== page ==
One shining moment for those with money on it.Florida- 73, UCLA- 57
Last night my mother was glued to the television to root for a team she never rooted for in her entire life. She can recite UCLA’s starting lineup by heart, and she wouldn’t be afraid to say Jordan Farmar is one of the best guards in college basketball, and she knew it all season.
The same reason my mom could rival Digger Phelps in basketball knowledge is the same reason I can’t: the March Madness office pool.
Ever since I won my office pool in 2002, I have picked myself out of the competition after the second round – which is hard to do.
As a result, I have lost interest in the NCAA Tournament after the second round for the last four years – something hard for me to admit, considering I’m supposed to be a “sports nut.”
But as George Mason was making its improbable run, I couldn’t care less. As Glen “Big Baby” Davis was nailing clutch shots, I was about as excited as an Indianapolis-ite attending a free John Mellencamp concert.
Maybe it’s because I’m getting older, but what was once my favorite sporting event no longer intrigues me. Four years ago, winning the pool confused me into thinking I knew everything about college basketball.
What I realize now is I got lucky, and a big reason why I loved March Madness so much was because of the pool.
And the money.
According to an Associated Press article, an “estimated $2.5 billion is reportedly bet on the NCAA Tournament, with only $80 million bet legally in Nevada sports books,” so apparently, I’m not alone.
For me, it was $10, and to have my bracket still intact at the end was one of the most exciting moments of my life. To top it off, I even went to the Indiana-Maryland game in Atlanta.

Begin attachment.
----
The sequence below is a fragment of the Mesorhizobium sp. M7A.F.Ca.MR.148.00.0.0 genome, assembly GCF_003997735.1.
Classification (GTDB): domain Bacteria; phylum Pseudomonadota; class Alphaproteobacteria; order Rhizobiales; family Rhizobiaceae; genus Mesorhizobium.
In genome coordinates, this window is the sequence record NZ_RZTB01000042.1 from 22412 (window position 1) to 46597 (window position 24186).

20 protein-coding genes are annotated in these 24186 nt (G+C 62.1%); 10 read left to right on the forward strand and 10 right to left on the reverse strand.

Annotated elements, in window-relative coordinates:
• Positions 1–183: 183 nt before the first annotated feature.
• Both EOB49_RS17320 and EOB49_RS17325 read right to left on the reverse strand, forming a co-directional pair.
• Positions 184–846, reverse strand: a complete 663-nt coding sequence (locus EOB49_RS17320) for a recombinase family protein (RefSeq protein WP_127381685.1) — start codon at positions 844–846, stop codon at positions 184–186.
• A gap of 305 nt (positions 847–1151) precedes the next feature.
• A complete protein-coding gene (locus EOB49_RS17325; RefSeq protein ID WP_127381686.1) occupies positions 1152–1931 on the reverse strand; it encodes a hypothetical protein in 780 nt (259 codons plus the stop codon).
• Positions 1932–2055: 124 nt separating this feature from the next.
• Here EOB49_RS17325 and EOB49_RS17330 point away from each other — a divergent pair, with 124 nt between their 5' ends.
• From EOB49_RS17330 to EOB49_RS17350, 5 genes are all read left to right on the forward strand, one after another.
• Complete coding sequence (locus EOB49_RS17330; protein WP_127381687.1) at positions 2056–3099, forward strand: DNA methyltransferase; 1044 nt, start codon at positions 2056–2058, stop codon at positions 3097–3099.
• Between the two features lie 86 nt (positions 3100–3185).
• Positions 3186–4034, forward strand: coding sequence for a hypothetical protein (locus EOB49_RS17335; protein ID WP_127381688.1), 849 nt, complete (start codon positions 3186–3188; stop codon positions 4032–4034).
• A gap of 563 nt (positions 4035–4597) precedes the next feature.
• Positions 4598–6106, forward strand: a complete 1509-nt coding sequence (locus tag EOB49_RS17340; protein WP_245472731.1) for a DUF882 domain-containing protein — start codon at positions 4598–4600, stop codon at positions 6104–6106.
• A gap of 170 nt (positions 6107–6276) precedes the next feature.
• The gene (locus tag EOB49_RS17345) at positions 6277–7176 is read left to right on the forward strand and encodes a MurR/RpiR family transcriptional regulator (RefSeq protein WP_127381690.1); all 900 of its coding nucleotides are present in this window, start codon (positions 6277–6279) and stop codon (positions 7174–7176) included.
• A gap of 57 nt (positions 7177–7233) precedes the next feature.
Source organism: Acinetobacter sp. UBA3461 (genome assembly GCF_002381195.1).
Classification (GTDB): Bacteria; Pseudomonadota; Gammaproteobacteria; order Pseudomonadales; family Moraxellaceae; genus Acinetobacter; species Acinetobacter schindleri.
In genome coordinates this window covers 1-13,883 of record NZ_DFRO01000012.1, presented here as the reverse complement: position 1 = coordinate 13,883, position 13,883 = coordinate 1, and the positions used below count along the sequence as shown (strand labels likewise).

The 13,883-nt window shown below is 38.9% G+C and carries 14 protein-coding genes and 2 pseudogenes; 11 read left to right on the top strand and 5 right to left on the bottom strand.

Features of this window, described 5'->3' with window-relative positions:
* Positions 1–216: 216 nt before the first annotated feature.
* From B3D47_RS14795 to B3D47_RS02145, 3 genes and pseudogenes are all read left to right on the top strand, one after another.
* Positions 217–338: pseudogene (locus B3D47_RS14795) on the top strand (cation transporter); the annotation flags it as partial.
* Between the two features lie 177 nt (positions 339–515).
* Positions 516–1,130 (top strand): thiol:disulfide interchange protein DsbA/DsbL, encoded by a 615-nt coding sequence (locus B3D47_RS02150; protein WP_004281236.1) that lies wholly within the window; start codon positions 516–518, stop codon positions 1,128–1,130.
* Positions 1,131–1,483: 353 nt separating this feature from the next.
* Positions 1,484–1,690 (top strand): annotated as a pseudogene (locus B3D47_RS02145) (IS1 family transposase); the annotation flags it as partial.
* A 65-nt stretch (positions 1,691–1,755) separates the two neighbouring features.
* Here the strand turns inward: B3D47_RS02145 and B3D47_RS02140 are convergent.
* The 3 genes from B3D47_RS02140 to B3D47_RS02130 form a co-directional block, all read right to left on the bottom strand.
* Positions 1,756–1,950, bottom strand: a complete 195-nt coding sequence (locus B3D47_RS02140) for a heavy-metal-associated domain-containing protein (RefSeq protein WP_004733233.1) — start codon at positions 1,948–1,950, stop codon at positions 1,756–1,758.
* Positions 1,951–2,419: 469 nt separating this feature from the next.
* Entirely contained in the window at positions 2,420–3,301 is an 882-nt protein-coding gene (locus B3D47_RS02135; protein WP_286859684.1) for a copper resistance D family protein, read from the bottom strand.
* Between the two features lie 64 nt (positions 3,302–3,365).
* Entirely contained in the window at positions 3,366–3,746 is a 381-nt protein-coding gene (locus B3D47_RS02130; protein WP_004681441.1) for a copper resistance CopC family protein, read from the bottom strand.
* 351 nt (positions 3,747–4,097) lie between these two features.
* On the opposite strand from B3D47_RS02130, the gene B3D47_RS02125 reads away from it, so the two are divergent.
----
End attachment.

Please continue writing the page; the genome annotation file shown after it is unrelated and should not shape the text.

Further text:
But for every other pool, my $10 went to someone else, and I don’t even remember what state I was in during each national championship.
The same reason I wish I didn’t have to tune in is the same reason many people don’t. The same reason the first two-day ratings are higher than the last two days of the tournament.
People lose, then people stop caring.
It’s the “invisible hand” holding the remote control.
It’s why ESPN televises the World Series of Poker, and why people tune in to watch a show where contestants spin a wheel and play a glorified game of hangman.
As much as I was disinterested in the national championship, I had to watch it. I forced myself to watch despite having no gambling interest in the game.
I should have known the odds were against me.
For starters, I had to watch it on a grainy Phillips Magnavox television that didn’t exactly improve the appearance of Gators center Joakim Noah.
Then Florida dominated the Bruins the entire game, not allowing my interest to pique at any moment. Also, anytime I focused on the game, a commercial or the resident Yankees fan in the office would change the channel and deter that focus.
It won’t be long before I hear from every Gator fan I’ve ever met – and ones I haven’t – that their team won.
If this game were a poker hand, I would have folded it. If it were a vowel, I wouldn’t have bought it. But I had to watch it along with a precious few people, and I know why those people were watching – the same reason Hank Azaria’s character in Quiz Show said people were watching the fixed game show: “The audience didn’t tune in to watch some amazing display of intellectual ability. They just wanted to watch the money.”